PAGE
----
The perfect gift for park baggers in your life (or yourself), this 16-inch-by-20-inch poster features epic hikes like Angel’s Landing in Zion National Park and Half Dome in Yosemite National Park. Once the hike is complete, you can scratch off the gold foil to reveal an illustration of the park.

Buy it: Amazon

5. National Geographic Adventure Edition Road Atlas; $19

Amazon

Hikers can use this brand-new, updated road atlas to plan their next adventure. In addition to comprehensive maps of all 50 states, Puerto Rico, Canada, and Mexico, they'll get National Geographic’s top 100 outdoor destinations, useful details about the most popular national parks, and points on the maps noting off-the-beaten-path places to explore.  

Buy it: Amazon

6. Adventure Medical Kits Hiker First-Aid Kit; $25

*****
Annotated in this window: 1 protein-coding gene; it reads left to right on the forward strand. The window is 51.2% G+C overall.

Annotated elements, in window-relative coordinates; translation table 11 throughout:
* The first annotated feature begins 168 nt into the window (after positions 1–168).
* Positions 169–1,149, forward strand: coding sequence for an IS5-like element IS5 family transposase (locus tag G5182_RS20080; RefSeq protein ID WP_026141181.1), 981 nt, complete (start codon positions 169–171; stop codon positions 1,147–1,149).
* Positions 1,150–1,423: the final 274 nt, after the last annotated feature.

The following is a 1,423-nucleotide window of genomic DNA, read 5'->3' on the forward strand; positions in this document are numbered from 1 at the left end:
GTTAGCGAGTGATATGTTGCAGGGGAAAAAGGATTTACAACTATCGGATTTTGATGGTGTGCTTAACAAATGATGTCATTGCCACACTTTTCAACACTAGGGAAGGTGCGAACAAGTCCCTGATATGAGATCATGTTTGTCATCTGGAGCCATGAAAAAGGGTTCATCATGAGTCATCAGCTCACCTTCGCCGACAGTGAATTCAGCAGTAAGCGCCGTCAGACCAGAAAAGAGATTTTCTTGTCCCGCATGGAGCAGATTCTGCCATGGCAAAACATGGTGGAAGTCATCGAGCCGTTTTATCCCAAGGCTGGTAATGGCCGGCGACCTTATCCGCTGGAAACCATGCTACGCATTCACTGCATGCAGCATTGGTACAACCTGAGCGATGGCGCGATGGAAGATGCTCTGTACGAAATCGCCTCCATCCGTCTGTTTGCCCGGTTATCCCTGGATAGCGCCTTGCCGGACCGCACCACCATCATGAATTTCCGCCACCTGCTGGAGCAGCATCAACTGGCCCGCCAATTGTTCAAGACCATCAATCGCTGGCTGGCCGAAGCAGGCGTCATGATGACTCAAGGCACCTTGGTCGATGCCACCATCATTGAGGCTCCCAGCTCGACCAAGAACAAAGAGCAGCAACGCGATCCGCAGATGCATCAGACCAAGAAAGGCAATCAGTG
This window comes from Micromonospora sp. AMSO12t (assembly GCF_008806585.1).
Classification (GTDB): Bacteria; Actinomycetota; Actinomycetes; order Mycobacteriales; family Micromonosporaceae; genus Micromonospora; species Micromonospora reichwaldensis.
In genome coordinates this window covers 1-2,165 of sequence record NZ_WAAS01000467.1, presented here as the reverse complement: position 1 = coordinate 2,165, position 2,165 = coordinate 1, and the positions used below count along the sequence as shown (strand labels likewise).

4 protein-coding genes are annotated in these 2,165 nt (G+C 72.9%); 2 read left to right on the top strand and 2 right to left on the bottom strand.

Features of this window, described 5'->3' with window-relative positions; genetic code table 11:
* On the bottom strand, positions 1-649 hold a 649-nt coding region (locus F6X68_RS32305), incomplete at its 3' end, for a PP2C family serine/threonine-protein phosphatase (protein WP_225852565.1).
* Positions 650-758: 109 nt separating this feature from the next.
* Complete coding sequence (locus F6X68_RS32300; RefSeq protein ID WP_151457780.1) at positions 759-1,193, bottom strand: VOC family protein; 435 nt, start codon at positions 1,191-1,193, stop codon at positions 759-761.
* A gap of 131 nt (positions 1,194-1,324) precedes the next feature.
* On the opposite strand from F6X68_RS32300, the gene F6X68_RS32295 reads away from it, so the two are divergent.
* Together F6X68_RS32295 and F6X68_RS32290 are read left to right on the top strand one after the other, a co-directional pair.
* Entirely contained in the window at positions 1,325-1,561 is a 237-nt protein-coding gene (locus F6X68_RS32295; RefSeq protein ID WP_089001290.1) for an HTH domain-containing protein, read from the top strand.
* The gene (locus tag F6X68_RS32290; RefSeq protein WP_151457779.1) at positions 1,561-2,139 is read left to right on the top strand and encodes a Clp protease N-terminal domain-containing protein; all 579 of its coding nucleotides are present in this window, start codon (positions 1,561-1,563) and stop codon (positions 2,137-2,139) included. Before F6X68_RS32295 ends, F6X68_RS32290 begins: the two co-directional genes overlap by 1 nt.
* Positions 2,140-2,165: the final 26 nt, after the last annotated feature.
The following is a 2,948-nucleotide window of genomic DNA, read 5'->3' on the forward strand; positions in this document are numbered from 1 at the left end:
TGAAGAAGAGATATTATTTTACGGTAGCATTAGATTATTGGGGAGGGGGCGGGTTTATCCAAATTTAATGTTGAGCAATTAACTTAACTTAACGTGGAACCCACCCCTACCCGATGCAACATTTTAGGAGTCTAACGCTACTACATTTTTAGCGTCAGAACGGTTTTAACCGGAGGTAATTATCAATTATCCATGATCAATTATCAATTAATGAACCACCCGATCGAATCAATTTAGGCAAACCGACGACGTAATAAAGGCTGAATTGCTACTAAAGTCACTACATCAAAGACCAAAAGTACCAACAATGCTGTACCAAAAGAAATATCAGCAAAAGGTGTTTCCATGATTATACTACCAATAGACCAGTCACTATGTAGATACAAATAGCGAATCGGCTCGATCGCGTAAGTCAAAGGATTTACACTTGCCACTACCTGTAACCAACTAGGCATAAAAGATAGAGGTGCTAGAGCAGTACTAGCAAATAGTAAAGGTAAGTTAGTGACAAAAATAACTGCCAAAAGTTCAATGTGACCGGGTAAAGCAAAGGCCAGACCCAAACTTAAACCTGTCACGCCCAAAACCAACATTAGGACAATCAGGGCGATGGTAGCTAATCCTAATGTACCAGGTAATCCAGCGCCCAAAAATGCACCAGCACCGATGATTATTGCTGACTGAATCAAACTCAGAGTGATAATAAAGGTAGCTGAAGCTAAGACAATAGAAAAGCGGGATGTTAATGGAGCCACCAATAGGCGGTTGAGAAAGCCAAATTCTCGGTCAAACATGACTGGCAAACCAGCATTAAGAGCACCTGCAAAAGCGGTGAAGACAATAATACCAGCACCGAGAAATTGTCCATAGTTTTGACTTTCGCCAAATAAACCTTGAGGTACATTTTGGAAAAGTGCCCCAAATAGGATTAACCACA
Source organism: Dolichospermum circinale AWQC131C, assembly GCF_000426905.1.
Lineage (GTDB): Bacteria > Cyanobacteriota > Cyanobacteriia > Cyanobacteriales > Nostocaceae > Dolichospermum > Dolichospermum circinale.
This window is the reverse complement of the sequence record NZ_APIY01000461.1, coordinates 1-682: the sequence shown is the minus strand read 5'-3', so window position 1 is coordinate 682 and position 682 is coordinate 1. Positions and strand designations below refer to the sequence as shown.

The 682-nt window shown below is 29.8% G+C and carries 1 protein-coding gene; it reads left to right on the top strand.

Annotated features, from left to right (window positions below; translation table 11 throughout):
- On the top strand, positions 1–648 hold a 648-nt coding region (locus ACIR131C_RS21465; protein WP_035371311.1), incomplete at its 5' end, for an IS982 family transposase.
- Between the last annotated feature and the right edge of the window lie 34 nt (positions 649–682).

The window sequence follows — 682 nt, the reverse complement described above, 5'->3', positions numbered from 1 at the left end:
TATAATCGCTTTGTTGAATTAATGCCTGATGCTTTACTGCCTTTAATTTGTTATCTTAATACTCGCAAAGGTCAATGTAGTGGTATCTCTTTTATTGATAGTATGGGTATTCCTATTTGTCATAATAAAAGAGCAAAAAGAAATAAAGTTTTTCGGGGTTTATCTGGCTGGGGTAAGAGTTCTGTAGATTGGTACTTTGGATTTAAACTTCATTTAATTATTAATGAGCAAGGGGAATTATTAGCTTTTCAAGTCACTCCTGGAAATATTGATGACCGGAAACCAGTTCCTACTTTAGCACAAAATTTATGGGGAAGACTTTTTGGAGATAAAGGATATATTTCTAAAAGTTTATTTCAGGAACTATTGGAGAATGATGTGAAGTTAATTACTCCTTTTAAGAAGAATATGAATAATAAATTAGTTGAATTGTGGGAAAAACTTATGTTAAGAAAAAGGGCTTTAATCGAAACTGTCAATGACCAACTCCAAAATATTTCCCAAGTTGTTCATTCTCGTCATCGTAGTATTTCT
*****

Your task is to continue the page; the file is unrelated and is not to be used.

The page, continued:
Amazon

This handy 67-piece kit is stuffed with all the things you hope your hiker will never need in the wilderness. Not only does it contain supplies for pain, cuts and scrapes, burns, and blisters (every hiker’s nemesis!), the items are organized clearly in the bag to make it easy to find tweezers or an alcohol wipe in an emergency.

Buy it: Amazon

7. Hiker Hunger Ultralight Trekking Poles; $70

Amazon

Trekking poles will help increase your hiker's balance and stability and reduce strain on their lower body by distributing it to their arms and shoulders. This pair is made of carbon fiber, a super-strong and lightweight material. From the sweat-absorbing cork handles to the selection of pole tips for different terrain, these poles answer every need on the trail. 

Buy it: Amazon

8. Leatherman Signal Camping Multitool; $120

Amazon

What can’t this multitool do? This gadget contains 19 hiking-friendly tools in a 4.5-inch package, including pliers, screwdrivers, bottle opener, saw, knife, hammer, wire cutter, and even an emergency whistle.

Buy it: Amazon

9. RAVPower Power Bank; $24

Amazon